Leveled readers or baggie books give your child practice reading. These short books are matched to your child’s current reading level and will build her confidence and fluency in reading.
Your child will read each of these books at least six times to develop different reading skills:
2. Before Reading
Follow these tips to create a positive and fun environment for learning to read!
- Have a regular time set aside for reading, so your child knows what to expect.
- Be enthusiastic! Get excited about listening to your child read.
- Sit next to your child in a comfortable spot while he reads.
- Have your child underline the words with his index finger as he reads them. You should also do this when you read to your child.
3. Read for Words
The first two times reading the book, your child should focus on just getting the words right. Reading and pronouncing the words correctly is the first and most important skill in reading.
First read-throughs are often slow, with stops and starts, and lacking expression. Expression and comprehension will come in later readings.
When your child misses a word (mispronounces it, or says the wrong word), do a quick but clear correction, saying the right word multiple times.
Adult: That word is shoe. What word?
Adult: Again. What word?
Adult: Yes, shoe. Now try reading that sentence again.
Do not sound out the missed word — it isn’t helpful.
If your child skips over a word, have her go back to the beginning of the sentence. Make sure she is underlining the words with her index finger as she reads.
4. Read for Expression
The next two times reading the book, have your child focus on reading with expression. Have him change his voice to show feeling while reading, such as reading in a “happy” voice when something good happens in the story or in an “angry” voice when a character is upset. You also want him to change his voice for the different characters who are speaking.
“I’ll huff! And I’ll puff! And I’ll bloooooow your house down!” is a great sentence for reading expressively.
The best way to encourage expression in your child’s reading is to set a good example for him. Read with exaggerated expression, even special voices for different characters.
Encourage your child to read with more expression, based on what’s happening in the story.
Adult: I bet he was really happy when he found his dog! What do you think?
Adult: Try reading that page in a happy voice.
Child: [in monotone voice] “All the better to see you with.”
Adult: How do wolves sound when they talk?
Child: Rrrrr, loud and growly!
Adult: [in “wolf” voice] Rrrrr, yes! “All the better to see you with!”
Now you read it again in your best wolf voice!
Limit your interruptions, but point out opportunities to show emotion or do special voices.
5. Read for Understanding
The next two times reading the book should focus on reading for understanding. This is the ability to comprehend and retain the overall meaning and details of the text.
A child who really understands what he’s reading can tell you afterwards what happened in the story, the lesson learned, and several important details.
There are three types of reading comprehension you want your child to develop:
- Literal Comprehension — basic details of characters and plot (the who, what, when, where)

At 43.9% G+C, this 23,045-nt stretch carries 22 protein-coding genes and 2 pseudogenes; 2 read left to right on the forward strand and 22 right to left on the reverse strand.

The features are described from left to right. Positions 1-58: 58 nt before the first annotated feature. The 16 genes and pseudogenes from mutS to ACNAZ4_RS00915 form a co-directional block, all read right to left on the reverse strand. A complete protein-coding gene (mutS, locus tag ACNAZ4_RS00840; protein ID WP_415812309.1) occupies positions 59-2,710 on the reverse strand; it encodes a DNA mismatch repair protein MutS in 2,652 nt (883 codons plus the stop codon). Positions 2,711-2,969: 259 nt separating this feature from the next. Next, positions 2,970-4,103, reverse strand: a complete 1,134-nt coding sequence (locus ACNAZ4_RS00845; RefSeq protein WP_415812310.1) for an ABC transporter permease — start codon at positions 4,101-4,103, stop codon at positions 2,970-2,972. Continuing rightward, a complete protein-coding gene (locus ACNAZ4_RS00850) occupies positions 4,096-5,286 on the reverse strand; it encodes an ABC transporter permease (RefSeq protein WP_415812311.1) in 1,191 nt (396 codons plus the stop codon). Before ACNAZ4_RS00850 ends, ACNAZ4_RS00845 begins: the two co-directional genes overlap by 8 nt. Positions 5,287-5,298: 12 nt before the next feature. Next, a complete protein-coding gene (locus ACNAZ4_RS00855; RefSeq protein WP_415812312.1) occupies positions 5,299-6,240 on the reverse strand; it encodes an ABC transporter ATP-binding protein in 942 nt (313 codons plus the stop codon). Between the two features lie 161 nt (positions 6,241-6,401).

- Prediction — having a feel for what will happen next in the story
- Summarization — retelling the story in your own words, understanding the lesson learned (the why)
As your child reads, ask questions to see if he understands what he is reading. Test for the three types of comprehension.
- “Who is Little Red Riding Hood going to visit?”
- “Where is Little Red Riding Hood walking when she meets the Wolf?”
- “‘Granny, what big eyes you have!’ ‘All the better to see you with.’ ‘Granny, what big ears you have!’ What do you think ‘Granny’ says to Little Red Riding Hood next?”
- “Oh no, the Wolf ate Granny! What do you think he’ll do next?”
- “How do you think Little Red Riding Hood felt when she realized the Wolf ate her Granny? How would you feel if a Wolf ate your Granny? Would you be angry? Or scared?”
- “Tell me the story again without looking at the book. Do you remember everything that happened?”
- “What did Little Red Riding Hood learn at the end?”
- “Why did the Wolf dress up in Granny’s clothes?”
NOTE: If it takes more than six readings for your child to master a book, that’s fine. Kids learn at different speeds, and the more practice, the better!
6. Frequently Asked Questions
Q: My child is making a lot of mistakes. Am I really supposed to interrupt her three times in a sentence to correct every mistake as it happens?
A: If you are having to interrupt your child in every sentence to correct a mis-read word, then the book may be too difficult for your child’s current reading level. Read the book to her once or twice, then have her read it to you. If that doesn’t improve her word accuracy, ask her teacher about trying an easier book.
Q: My child seems to have mastered Reading for Words, Expression, and Understanding, but she still hesitates and pauses while she’s reading. What’s wrong?
A: That’s okay! Most children do not achieve true fluency in reading until the third grade. If she understands the words, reads with expression, and understands what’s she reading, she’s doing great. Full fluency (reading at a normal pace with no pauses or hesitations) will come with time and practice–practice–practice!
Q: Shouldn’t my child be reading books with lots of new words, so he can build his vocabulary?
A: Actually, no. The purpose of this kind of reading is to build fluency and confidence. A book with more than a few unfamiliar or difficult words will frustrate your child, which defeats the purpose. The best way to build a child’s vocabulary is through dialogic reading.
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